Reusable Views in iOS

Say you want to create a UIView that you’re going to display in multiple places in your app.

Maybe you want to design a custom UITableViewCell or AQGridViewCell. Or maybe you want to create a view controller that can be displayed by several different view controllers in your app. Or maybe you want to create a custom UI widget that shows up multiple times in a view.

Does this mean you have to make the view programmatically? Is it time to break out the setFrame and the addSubview and the setTextColor and the addTarget:action:forControlEvents:?

Nope! You can still design your views in Interface Builder. Here’s how.

A reusable UITableViewCell

Want to create table view cells, but don’t want to use any of the predefined UITableViewCell styles? You can define your own table view cell style in a nib and use it to instantiate each cell in your table view.

This trick is straight out of Apple’s documentation. Open up your Apple textbook to the chapter called A Closer Look at Table-View Cells and turn to the section on “Loading Custom Table-View Cells From Nib Files”. Just follow the instructions under “The Technique for Dynamic Row Content” — or read on to skip to the punchline.

The following code is from my ReusableTableViewCellExample project. The crux of the UITableViewCell trick lies in the implementation of the table view’s data source:

- (UITableViewCell *)tableView:(UITableView *)aTableView cellForRowAtIndexPath:(NSIndexPath *)indexPath
    static NSString *CellIdentifier = @"ReusableTableViewCell";
    ReusableTableViewCell *cell = (ReusableTableViewCell *)[tableView dequeueReusableCellWithIdentifier:CellIdentifier];
    if (cell == nil)
        // Create a ReusableTableViewCell from the nib and bind it to self.tableViewCell
        [[NSBundle mainBundle] loadNibNamed:@"ReusableTableViewCell" owner:self options:nil];
        cell = self.tableViewCell;
    // ...

Why does this work?

  • ReusableTableViewCellExampleViewController has IBOutlet ReusableTableViewCell *tableViewCell.
  • In ReusableTableViewCell.xib, File’s Owner is ReusableTableViewCellExampleViewController.
  • In ReusableTableViewCell.xib, File’s Owner has a connection from its tableViewCell outlet to the ReusableTableViewCell.
  • [[NSBundle mainBundle] loadNibNamed:@"ReusableTableViewCell" owner:self options:nil] creates an instance of ReusableTableViewCell from ReusableTableViewCell.xib and assigns it to ReusableTableViewCellExampleViewController’s tableViewCell.

A reusable AQGridViewCell

You can pull basically the same trick with AQGridViewCell as with UITableViewCell, though it’s a bit… trickier.

In case you’re not familiar with AQGridViewCell, it’s part of the very helpful AQGridView library, which allows you to display cells in a grid. AQGridView is designed to be analogous to UITableView.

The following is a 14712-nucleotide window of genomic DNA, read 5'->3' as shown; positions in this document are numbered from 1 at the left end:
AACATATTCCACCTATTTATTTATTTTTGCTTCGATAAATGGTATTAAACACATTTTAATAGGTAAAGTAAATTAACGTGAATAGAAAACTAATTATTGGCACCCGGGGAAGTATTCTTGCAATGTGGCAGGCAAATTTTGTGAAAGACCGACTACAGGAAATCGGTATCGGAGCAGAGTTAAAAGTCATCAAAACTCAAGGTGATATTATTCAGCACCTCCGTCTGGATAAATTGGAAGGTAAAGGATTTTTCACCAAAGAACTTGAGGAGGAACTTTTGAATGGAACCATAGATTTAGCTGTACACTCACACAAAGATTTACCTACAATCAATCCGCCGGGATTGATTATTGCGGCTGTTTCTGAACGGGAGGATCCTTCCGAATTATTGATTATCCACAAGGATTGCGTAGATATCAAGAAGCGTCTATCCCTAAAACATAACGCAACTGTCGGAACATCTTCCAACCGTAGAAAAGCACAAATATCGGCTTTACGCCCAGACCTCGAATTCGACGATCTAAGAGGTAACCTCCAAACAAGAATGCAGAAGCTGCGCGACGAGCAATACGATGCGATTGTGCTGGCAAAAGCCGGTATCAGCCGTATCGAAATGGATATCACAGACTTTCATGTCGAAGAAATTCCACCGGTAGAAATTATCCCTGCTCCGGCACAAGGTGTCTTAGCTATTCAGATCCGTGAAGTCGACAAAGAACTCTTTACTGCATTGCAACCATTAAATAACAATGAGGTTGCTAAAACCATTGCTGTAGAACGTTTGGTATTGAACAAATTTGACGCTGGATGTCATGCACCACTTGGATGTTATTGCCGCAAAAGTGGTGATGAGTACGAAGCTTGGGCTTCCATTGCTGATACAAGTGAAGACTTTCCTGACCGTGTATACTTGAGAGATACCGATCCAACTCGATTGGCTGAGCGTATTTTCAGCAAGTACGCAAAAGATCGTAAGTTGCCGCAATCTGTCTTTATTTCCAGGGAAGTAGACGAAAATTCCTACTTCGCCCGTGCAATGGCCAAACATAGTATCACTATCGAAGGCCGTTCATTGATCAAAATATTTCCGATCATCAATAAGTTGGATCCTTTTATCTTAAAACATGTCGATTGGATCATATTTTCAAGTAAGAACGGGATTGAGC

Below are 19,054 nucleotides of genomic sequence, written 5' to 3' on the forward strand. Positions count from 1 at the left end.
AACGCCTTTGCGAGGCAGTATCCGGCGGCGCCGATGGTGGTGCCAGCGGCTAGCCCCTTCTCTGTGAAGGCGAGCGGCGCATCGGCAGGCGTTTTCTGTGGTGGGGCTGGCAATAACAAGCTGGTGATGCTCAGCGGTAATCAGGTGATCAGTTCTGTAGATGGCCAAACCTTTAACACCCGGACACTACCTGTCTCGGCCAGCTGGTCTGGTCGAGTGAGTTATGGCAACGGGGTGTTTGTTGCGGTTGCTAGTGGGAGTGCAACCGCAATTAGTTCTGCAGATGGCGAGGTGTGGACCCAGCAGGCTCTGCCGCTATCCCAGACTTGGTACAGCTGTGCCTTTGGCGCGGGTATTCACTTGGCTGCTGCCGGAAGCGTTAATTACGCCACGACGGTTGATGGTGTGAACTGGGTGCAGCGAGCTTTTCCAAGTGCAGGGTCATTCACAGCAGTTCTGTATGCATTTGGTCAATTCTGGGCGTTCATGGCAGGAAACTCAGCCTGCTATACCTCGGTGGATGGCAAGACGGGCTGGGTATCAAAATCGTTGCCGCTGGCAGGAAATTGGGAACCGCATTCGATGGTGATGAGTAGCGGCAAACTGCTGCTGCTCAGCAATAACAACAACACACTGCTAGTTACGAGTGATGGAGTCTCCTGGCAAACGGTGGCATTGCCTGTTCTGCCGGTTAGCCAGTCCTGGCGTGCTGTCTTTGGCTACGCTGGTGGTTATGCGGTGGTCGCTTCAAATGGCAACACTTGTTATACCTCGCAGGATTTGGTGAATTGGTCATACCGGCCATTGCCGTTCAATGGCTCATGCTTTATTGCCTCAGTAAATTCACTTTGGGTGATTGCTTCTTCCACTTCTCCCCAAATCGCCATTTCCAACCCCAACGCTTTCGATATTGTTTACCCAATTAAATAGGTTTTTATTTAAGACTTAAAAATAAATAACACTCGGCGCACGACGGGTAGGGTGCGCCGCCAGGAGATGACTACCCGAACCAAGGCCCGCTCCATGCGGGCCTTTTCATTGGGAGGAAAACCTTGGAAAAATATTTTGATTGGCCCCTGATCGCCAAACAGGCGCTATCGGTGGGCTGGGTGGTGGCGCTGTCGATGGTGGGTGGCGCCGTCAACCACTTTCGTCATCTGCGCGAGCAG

When I wanted to create a reusable AQGridViewCell, the first thing I tried was to copy the UITableViewExample. But that didn’t work — my cells would either be wrongly laid out or just blank. Here’s the broken code:

// This code does not work! 
ReusableGridViewCell *cell = (ReusableGridViewCell *)[gridView dequeueReusableCellWithIdentifier:CellIdentifier];
if (cell == nil)
    [[NSBundle mainBundle] loadNibNamed:@"ReusableGridViewCell" owner:self options:nil];
    cell = self.gridViewCellContent;

To load a custom AQGridViewCell from nib, here’s what worked for me. Instead of subclassing AQGridViewCell, subclass UIView. And instead of assigning the ReusableGridViewCell loaded from the nib directly to cell, add it as a subview of cell.contentView. Here’s the working code:

AQGridViewCell *cell = (AQGridViewCell *)[gridView dequeueReusableCellWithIdentifier:CellIdentifier];
if (cell == nil)
    [[NSBundle mainBundle] loadNibNamed:@"ReusableGridViewCell" owner:self options:nil];
    cell = [[[AQGridViewCell alloc] initWithFrame:gridViewCellContent.frame
                                reuseIdentifier:CellIdentifier] autorelease];
    [cell.contentView addSubview:gridViewCellContent];

So now that we’ve gotten the ReusableGridViewCell into the AQGridViewCell, we have to get it back out again to set its label and image according to its position in the grid. The way I chose to do that is with tags. Each UIView can be assigned a tag — in Interface Builder the tag field is in the Attributes tab of the Inspector. A tag is just an integer. UIView has a method called -viewWithTag: that searches the view and all its subviews for the view with the given tag. So in ReusableGridViewCell.xib I set the tag of the top-level UIView to 1, and in ReusableGridViewCellExampleViewController.m I search cell.contentView for the view with that tag.

ReusableGridViewCell *content = (ReusableGridViewCell *)[cell.contentView viewWithTag:1];

The full example is in the ReusableGridViewCellExample project.

A reusable standalone view